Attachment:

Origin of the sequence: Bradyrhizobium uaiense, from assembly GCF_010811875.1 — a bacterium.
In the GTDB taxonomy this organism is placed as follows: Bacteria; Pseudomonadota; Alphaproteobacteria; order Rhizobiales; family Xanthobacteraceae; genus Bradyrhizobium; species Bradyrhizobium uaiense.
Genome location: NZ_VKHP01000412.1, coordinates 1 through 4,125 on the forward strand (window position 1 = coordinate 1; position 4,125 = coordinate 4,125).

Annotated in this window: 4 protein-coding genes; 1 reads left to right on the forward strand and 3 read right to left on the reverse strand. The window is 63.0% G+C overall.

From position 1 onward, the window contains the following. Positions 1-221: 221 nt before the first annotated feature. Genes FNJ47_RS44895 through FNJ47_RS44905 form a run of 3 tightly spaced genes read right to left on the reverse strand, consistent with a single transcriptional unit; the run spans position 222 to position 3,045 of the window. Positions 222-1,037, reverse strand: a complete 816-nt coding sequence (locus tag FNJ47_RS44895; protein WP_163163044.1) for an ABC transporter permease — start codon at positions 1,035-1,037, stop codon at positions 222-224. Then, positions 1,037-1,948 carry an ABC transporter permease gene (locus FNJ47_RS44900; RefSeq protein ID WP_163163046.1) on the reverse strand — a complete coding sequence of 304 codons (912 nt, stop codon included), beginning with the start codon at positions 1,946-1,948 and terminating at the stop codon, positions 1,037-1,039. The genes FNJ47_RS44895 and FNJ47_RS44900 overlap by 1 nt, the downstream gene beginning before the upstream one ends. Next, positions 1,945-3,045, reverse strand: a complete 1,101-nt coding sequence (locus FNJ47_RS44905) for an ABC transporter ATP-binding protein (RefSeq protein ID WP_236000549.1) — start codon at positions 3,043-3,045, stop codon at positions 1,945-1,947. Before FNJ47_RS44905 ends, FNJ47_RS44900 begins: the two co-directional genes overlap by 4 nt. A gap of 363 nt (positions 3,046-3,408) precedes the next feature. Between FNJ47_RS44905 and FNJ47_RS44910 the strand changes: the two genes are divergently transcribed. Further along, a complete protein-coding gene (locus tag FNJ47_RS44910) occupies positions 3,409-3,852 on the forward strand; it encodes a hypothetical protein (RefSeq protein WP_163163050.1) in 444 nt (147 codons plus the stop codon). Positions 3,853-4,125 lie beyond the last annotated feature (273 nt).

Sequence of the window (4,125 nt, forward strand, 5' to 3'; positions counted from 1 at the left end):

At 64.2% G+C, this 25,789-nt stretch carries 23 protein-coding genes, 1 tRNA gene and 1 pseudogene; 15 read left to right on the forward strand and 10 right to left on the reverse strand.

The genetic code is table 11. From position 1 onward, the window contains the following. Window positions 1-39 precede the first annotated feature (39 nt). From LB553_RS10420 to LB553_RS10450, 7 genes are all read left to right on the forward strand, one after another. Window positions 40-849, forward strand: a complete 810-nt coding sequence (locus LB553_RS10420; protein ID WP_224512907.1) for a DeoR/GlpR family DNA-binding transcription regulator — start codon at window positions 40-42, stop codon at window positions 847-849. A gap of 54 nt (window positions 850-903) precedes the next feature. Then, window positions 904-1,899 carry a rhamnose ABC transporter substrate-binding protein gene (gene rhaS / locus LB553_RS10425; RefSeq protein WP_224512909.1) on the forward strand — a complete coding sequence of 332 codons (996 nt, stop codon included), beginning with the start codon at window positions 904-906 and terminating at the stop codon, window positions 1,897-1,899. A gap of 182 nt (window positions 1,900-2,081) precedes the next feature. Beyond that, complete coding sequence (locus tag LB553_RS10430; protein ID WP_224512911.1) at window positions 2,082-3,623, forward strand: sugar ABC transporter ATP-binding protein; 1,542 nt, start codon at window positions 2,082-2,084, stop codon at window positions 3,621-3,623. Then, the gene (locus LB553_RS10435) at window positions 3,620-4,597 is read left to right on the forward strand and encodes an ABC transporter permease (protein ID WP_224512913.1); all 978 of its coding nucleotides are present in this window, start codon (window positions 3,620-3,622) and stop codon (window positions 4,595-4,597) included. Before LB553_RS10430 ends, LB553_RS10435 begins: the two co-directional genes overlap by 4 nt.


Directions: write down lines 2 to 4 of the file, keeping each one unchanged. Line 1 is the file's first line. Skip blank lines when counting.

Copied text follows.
In the GTDB taxonomy this organism is placed as follows: Bacteria; Pseudomonadota; Alphaproteobacteria; order Rhizobiales; family Xanthobacteraceae; genus Bradyrhizobium; species Bradyrhizobium uaiense.
Genome location: NZ_VKHP01000412.1, coordinates 1 through 4,125 on the forward strand (window position 1 = coordinate 1; position 4,125 = coordinate 4,125).

Annotated in this window: 4 protein-coding genes; 1 reads left to right on the forward strand and 3 read right to left on the reverse strand. The window is 63.0% G+C overall.